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The CCA lecture series on the ‘60s included a lecture on Bob Dylan

There are a few con­ver­sa­tions that music junkies would kill to overhear, and here’s one of them: Dylan and Cohen on a Cal­i­fornia road trip, rem­i­niscing about the golden days of ’60s rock ’n’ roll.

Several weeks before his death in 2016, Leonard Cohen replayed his memory of the con­ver­sation for the New Yorker.

In Cohen’s retelling, Bob Dylan’s classic 1966 hit “Just Like a Woman” came on the radio. After humming a few bars, Dylan turned to Cohen and told him that a famous song­writer had recently remarked to him, “Okay, Bob, you’re Number One, but I’m Number Two.”

In typical Dylan fashion, he used the oppor­tunity to give his road trip partner a wry com­pliment.

“As far as I’m con­cerned,” Dylan said. “Leonard, you’re Number One. I’m Number Zero.” 

That’s probably the best assessment of the 1960s — a musical moment that a still-shocked-and-awed Jody Bottum out­lined in his CCA talk Tuesday night, with some uncer­tainty about what it all meant: “It wasn’t Beethoven’s Ninth, but it was some­thing.” 

And it was just that: Some­thing new, some­thing unprece­dented and hard to define. In the ’60s music movement, tech­nology, pol­itics, and cheap speakers exploded into a psy­che­delic array of ear­worms, smash hits, and head­trips. It was a musical free-for-all, and amidst the con­fusion, song­writers like Cohen could still score hits by telling love stories with old guitars. But only Bob Dylan’s genius tran­scended and trans­formed pop music. 

Dylan came onto the scene at the right time. In the ’60s, audi­ences and artists made a mutual (and perhaps unspoken) pact that pop music was important and needed to be treated with rev­erence. “Like A Rolling Stone” became an anthem for the dis­il­lu­sioned. “Rainy Day Women #12 & 35” gave voice to the down­trodden. Even the 11-minute dirge “Des­o­lation Row” was taken seri­ously, and even­tually deemed Nobel Prize-worthy — despite Weekly Standard columnist Andy Ferguson’s vehement protes­ta­tions. 

Cohen stumbled into pop music shortly after Dylan’s nationwide success. Already estab­lished as a failed Beat poet (check out his aptly-titled novel “Beau­tiful Losers”), Cohen turned to song­writing because fiction was not paying the bills. Like Dylan, he was a Jew who drew on a deep reserve of Bib­lical and cul­tural history for his lyrics. But Cohen never waded into Dylan’s free ’n’ easy waters; he stayed fixed on the shore, looking out at the hippies’ so-called “Age of Aquarius” with a lover’s gaze.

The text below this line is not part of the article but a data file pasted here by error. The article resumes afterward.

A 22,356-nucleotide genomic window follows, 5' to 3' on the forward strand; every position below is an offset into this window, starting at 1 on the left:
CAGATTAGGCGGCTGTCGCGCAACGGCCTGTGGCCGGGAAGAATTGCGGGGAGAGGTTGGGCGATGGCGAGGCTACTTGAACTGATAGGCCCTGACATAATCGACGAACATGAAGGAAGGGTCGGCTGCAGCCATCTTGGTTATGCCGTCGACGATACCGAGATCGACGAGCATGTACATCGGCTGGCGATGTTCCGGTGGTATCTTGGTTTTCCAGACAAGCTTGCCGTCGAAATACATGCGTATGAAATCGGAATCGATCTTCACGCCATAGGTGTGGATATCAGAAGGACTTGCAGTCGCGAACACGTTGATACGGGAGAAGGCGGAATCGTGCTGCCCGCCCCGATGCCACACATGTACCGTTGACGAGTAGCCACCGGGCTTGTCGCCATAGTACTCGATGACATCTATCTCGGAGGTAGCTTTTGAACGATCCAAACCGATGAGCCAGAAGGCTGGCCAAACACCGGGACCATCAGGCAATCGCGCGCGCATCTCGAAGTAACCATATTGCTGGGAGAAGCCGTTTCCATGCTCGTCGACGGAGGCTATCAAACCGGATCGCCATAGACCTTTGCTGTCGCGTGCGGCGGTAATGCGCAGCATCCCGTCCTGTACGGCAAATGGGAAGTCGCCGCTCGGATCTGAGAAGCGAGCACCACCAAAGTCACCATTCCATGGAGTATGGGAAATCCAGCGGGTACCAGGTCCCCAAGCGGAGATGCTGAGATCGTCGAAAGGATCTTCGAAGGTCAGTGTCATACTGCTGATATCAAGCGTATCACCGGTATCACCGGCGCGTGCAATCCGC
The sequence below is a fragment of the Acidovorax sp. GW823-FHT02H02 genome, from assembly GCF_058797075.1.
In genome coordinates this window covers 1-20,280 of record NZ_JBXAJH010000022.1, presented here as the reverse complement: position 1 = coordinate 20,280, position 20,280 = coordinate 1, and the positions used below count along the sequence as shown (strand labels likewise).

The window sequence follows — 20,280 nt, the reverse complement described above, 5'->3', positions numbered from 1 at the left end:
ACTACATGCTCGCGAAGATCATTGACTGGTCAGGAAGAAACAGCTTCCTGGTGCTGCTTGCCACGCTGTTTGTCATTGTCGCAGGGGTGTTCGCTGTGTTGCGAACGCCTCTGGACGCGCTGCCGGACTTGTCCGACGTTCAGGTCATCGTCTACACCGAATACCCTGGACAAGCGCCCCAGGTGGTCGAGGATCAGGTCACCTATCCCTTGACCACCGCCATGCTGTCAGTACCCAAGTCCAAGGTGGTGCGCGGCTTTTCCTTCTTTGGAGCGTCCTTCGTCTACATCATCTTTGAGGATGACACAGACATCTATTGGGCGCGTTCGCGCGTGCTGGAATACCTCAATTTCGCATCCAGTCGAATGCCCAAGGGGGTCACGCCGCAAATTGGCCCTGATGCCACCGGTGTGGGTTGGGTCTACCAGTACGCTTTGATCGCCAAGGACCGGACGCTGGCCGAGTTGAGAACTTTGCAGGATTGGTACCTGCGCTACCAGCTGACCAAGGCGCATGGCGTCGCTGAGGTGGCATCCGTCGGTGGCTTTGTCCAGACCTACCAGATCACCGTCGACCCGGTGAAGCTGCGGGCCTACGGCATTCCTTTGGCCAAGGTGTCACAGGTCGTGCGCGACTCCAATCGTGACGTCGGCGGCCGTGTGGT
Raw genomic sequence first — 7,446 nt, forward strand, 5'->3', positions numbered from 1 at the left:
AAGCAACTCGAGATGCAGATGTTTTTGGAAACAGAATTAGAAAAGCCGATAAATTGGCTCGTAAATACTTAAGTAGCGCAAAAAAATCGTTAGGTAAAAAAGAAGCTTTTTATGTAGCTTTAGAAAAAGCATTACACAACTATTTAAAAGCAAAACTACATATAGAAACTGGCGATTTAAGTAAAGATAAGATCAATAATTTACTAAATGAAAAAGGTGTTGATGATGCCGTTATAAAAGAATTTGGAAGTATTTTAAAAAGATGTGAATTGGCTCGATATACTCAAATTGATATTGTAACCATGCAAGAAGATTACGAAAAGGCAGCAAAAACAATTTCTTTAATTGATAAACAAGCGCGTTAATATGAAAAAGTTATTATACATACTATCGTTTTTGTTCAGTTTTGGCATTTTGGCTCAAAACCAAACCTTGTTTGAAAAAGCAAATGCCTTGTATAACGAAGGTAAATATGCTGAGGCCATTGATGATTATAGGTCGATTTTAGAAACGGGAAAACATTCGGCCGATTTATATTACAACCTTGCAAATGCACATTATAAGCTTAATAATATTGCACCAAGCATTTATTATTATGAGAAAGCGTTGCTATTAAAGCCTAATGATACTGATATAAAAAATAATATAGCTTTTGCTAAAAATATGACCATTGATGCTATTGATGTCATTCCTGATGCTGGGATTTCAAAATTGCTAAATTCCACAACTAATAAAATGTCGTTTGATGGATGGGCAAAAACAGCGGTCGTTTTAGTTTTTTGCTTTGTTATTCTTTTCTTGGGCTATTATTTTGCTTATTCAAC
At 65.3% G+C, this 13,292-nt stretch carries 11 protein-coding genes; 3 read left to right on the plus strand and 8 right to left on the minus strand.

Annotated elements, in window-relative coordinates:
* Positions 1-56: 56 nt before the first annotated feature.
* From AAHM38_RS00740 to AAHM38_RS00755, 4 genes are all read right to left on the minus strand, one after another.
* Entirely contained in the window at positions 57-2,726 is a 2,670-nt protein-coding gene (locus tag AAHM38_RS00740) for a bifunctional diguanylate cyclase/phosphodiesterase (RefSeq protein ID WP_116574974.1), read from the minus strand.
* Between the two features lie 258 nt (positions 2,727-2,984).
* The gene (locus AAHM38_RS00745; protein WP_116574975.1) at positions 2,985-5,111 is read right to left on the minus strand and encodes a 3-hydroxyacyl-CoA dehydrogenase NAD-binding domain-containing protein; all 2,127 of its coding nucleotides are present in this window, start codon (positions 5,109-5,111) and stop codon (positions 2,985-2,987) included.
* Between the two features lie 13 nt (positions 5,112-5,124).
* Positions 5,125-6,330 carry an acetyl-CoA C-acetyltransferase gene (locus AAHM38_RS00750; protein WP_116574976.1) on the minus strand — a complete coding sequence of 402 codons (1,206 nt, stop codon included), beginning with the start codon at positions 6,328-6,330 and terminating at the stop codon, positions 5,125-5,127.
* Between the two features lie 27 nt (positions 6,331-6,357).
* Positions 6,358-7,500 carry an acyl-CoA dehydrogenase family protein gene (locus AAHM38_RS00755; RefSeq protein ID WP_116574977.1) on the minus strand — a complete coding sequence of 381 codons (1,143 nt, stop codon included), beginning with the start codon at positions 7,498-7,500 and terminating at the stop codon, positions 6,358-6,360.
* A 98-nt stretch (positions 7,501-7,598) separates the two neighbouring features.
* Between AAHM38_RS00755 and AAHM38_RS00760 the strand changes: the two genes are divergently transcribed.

Cohen’s seminal hit, “Hal­lelujah” — and everybody’s favorite Jeff Buckley cover —  did not come out until long after the ’60s had spun into the excess of the ’80s, but it is essen­tially a child of the same era that pro­duced his early break-out hits “Suzanne” and “So Long, Mar­ianne.” Cohen spent five years writing “Hal­lelujah,” and a whole lifetime living its broken victory march.

Cohen and Dylan com­bined their obser­va­tions of time’s passage into eternity in a way that set them apart from their peers. The ’60s was a diverse and ephemeral time, wrapped up in its own con­tem­po­raneity. It put the acid-drenched folk band The Grateful Dead, the hard rocker Jimi Hendrix, and Bob Dylan’s most-attractive cover act Joan Baez on the same stage, but none of these acts (except maybe The Grateful Dead) escaped the era they helped define. Cohen and Dylan were acutely con­scious of their place in the era — and that’s how they tran­scended it. 

This is how these song­writers became voices that still speak for an entire people. Dylan’s “Blowin’ in the Wind,” which was orig­i­nally con­ceived as a ballad about social unrest, still speaks for the deep human longing for respite from the world. Sim­i­larly, Cohen’s “So Long, Mar­ianne” talks about love and loss in a way that still makes its lis­teners’ hearts ache. 

But every work of artistic greatness res­onates from within its own time. Cohen and Dylan’s lyrical music, relatable as it is for all ’60s sons and lovers, is self-con­sciously political as much of the message-driven ral­lying cries of the rev­o­lution-rabid decade. Both song­writers aced a lesson they purified later in their careers: Music is polit­i­cally and cul­turally pow­erful, as long as you can con­vince people to believe it is. 

Dylan isn’t afraid to ask in his music: “How does it feel?”